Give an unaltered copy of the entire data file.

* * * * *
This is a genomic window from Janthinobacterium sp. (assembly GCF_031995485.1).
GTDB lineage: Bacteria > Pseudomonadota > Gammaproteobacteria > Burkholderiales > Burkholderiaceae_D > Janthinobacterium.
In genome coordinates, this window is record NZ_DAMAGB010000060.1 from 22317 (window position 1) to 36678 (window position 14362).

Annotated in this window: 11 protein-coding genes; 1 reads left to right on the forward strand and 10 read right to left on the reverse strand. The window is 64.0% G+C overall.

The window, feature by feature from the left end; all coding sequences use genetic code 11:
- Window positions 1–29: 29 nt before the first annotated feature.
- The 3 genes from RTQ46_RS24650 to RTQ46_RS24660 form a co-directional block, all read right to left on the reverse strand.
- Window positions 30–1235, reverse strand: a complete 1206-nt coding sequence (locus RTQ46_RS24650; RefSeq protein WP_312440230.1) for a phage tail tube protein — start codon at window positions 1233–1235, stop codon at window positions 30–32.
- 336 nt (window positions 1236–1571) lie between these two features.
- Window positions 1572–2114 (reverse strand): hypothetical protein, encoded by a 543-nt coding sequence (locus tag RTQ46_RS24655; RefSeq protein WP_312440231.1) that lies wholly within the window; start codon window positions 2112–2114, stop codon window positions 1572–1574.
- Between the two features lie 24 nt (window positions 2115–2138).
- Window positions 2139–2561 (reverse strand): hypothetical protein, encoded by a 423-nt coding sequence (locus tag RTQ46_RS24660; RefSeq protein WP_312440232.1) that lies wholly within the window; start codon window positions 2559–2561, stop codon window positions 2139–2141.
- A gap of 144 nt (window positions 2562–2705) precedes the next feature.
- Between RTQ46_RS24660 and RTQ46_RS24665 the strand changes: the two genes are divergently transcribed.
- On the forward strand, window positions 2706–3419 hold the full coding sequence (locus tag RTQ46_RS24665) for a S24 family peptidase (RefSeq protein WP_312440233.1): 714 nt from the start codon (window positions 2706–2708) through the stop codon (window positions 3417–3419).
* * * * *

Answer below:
This is a genomic window from Janthinobacterium sp. (assembly GCF_031995485.1).
GTDB lineage: Bacteria > Pseudomonadota > Gammaproteobacteria > Burkholderiales > Burkholderiaceae_D > Janthinobacterium.
In genome coordinates, this window is record NZ_DAMAGB010000060.1 from 22317 (window position 1) to 36678 (window position 14362).

Annotated in this window: 11 protein-coding genes; 1 reads left to right on the forward strand and 10 read right to left on the reverse strand. The window is 64.0% G+C overall.

The window, feature by feature from the left end; all coding sequences use genetic code 11:
- Window positions 1–29: 29 nt before the first annotated feature.
- The 3 genes from RTQ46_RS24650 to RTQ46_RS24660 form a co-directional block, all read right to left on the reverse strand.
- Window positions 30–1235, reverse strand: a complete 1206-nt coding sequence (locus RTQ46_RS24650; RefSeq protein WP_312440230.1) for a phage tail tube protein — start codon at window positions 1233–1235, stop codon at window positions 30–32.
- 336 nt (window positions 1236–1571) lie between these two features.
- Window positions 1572–2114 (reverse strand): hypothetical protein, encoded by a 543-nt coding sequence (locus tag RTQ46_RS24655; RefSeq protein WP_312440231.1) that lies wholly within the window; start codon window positions 2112–2114, stop codon window positions 1572–1574.
- Between the two features lie 24 nt (window positions 2115–2138).
- Window positions 2139–2561 (reverse strand): hypothetical protein, encoded by a 423-nt coding sequence (locus tag RTQ46_RS24660; RefSeq protein WP_312440232.1) that lies wholly within the window; start codon window positions 2559–2561, stop codon window positions 2139–2141.
- A gap of 144 nt (window positions 2562–2705) precedes the next feature.
- Between RTQ46_RS24660 and RTQ46_RS24665 the strand changes: the two genes are divergently transcribed.
- On the forward strand, window positions 2706–3419 hold the full coding sequence (locus tag RTQ46_RS24665) for a S24 family peptidase (RefSeq protein WP_312440233.1): 714 nt from the start codon (window positions 2706–2708) through the stop codon (window positions 3417–3419).